Gravity is about people dealing with conflict. Dealing with choices that push people towards others or pulls them away. It’s the polarity of an organization that wants to unite all of mankind (nefarious goals or otherwise) in the Alliance and the organizations that want to live apart, to live independently as in the outer planets.

In later chapters of this saga I will be dealing with the good and the bad on both sides. More characters will leave, die, or be introduced. And though Haden and Adrianna’s story will end at some point, others will be there to carry the torch forward.

Why did I start writing it? What were the inspirations behind it?

It started as a short story. I wrote a scene of a guy in a space ship. Basically, the very first section, or “chapter” if you will, was that short story. I posted it for free on the net, but it didn’t sit well with me being on there. Something in it felt bigger. It needed to be explored. There was more there.

Hearing a particular song though was what really catapulted it from a guy crashing into another ship to a full-blown love story. “Gravity,” by Vienna Teng was that song and also where I got the saga’s name from. It was the idea that two people could be drawn to each other no matter the odds, even in the vastness of space.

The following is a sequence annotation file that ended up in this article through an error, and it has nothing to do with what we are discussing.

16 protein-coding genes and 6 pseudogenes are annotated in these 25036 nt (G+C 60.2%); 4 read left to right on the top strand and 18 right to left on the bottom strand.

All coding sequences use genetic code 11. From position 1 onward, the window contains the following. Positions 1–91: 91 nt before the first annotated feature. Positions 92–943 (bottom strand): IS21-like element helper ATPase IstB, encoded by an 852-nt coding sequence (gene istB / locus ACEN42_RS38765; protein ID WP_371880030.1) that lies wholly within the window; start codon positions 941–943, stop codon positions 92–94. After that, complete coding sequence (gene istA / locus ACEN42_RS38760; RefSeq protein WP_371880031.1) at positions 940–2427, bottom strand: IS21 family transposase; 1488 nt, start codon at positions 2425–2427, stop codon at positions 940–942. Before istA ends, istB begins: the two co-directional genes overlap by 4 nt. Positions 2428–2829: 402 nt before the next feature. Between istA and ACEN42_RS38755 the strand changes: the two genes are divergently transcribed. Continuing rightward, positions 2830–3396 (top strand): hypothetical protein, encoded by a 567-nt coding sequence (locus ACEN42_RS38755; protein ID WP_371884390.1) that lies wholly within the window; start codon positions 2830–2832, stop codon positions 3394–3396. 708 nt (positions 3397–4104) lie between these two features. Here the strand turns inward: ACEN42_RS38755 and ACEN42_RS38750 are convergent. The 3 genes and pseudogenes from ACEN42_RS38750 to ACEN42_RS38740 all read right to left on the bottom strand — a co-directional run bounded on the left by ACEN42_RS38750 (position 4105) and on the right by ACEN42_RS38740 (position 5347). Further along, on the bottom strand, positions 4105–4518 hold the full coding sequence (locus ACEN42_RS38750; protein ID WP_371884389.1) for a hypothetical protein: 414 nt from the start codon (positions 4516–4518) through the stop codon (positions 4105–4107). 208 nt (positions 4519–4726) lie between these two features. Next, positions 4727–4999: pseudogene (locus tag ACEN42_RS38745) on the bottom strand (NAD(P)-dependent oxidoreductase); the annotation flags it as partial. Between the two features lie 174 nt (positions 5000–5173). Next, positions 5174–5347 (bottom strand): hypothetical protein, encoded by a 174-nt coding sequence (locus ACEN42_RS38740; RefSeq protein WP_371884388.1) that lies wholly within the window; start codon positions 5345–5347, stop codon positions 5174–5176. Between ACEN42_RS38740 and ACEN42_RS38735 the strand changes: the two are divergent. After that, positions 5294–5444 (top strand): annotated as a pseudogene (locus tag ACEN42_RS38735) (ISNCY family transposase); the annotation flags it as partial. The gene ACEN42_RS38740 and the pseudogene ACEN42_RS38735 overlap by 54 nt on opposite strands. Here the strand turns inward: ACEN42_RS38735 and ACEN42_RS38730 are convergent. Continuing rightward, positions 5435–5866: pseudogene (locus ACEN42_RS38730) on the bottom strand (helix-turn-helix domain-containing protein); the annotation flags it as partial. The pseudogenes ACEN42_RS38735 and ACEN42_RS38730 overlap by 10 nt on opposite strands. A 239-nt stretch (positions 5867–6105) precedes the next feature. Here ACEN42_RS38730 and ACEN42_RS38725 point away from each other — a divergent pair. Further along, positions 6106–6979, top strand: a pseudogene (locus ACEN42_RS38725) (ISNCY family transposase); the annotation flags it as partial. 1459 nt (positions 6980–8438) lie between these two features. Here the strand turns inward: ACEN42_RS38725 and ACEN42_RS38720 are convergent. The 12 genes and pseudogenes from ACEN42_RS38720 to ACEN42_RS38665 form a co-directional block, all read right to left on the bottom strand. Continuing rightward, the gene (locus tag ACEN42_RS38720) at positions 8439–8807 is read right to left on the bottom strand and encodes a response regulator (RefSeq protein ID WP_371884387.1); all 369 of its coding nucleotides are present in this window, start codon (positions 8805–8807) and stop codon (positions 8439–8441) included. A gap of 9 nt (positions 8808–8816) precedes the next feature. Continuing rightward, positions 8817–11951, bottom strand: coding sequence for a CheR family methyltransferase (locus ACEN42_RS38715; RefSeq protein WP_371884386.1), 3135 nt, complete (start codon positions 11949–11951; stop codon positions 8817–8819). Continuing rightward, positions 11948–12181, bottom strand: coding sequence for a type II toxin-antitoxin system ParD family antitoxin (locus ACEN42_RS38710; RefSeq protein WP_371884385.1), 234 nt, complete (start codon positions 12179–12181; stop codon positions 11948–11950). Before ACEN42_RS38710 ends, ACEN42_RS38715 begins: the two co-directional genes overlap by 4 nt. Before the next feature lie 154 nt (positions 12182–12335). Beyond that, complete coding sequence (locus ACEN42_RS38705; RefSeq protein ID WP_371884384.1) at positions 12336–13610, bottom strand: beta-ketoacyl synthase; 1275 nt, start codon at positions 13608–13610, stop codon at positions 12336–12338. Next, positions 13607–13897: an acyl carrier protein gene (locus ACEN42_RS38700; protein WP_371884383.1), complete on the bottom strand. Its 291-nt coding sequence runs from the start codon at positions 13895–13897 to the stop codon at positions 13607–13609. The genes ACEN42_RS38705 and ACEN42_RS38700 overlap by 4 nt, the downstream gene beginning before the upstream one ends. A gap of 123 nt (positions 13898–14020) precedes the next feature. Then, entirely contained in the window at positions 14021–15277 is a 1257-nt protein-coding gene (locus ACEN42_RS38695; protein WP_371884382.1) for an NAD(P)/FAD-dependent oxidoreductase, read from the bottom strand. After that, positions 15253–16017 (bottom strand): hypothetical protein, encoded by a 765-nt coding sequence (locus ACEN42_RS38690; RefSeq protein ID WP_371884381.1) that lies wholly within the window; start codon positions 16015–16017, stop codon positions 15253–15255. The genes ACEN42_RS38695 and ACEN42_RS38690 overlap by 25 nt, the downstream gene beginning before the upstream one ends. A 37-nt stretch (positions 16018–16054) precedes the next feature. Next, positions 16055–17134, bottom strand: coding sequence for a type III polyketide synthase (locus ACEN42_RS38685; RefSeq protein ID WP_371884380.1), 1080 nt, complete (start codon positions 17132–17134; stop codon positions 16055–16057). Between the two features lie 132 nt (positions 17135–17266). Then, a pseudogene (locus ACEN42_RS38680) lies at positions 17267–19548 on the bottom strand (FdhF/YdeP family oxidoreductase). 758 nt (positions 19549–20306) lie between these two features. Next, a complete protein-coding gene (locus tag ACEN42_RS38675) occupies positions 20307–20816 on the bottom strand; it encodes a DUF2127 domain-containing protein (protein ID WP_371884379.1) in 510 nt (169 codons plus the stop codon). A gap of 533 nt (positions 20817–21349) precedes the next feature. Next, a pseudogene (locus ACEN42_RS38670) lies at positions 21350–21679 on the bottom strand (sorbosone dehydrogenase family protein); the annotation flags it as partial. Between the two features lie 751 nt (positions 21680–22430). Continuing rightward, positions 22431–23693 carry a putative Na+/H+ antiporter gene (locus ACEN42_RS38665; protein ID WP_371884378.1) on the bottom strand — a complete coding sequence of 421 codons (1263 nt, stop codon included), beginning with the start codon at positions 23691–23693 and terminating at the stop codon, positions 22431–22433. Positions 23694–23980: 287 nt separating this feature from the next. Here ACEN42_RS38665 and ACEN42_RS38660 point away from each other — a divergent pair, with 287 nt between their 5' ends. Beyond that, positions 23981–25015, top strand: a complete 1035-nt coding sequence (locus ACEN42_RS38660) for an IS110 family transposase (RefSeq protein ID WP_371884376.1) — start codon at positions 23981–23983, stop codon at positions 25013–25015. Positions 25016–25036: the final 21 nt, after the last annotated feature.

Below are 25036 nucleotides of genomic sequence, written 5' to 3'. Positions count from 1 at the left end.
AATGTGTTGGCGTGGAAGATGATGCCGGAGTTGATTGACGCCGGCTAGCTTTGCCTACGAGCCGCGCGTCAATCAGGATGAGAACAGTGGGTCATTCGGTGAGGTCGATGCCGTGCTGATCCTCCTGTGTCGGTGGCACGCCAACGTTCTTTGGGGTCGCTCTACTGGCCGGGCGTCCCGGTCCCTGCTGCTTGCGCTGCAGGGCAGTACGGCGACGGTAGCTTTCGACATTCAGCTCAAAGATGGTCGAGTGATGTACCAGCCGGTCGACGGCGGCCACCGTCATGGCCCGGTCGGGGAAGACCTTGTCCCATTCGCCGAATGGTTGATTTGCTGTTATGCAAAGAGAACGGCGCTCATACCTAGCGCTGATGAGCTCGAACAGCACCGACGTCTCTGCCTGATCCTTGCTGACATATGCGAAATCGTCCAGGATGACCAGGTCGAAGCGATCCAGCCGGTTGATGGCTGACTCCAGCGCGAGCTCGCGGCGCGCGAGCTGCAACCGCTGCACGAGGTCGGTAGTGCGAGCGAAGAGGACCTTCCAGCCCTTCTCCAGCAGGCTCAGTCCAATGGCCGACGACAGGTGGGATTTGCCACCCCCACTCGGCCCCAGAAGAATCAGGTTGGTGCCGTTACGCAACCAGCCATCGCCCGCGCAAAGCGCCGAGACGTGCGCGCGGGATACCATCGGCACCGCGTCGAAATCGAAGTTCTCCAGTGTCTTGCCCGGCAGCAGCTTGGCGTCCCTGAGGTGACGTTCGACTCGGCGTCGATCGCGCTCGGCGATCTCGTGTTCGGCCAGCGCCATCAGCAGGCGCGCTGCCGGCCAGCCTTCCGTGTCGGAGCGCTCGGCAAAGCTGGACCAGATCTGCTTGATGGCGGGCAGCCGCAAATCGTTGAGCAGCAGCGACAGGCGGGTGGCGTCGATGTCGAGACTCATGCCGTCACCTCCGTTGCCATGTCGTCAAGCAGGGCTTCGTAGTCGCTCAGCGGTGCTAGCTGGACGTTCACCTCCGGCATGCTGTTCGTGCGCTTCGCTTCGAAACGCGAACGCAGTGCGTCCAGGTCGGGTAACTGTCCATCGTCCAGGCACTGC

One of the other greater contributions to inspiration was the reboot of Battlestar Galactica. Then also a little bit of the short-lived show, Firefly. I pull from a lot of different arena’s though in trying to assemble the story.

Who is(are) my favorite character(s) to write?

For starters, there are a lot of characters. Some are only mentioned in brief segments; others, like Haden and Adrianna, I delve into.

Although Haden and Adrianna are the primary figures, my favorite to write has been Xaviera, a character I introduce in book 2. She started as just a little side. A piece of the puzzle to help Adrianna accomplish a task. Then as I continued, she started playing a larger role in my thoughts. Plus being an android, it was a nice side plot to dive into the politics behind android/human relations and just how certain androids interact. She is almost more human than most of the other characters, and that has been fun to write.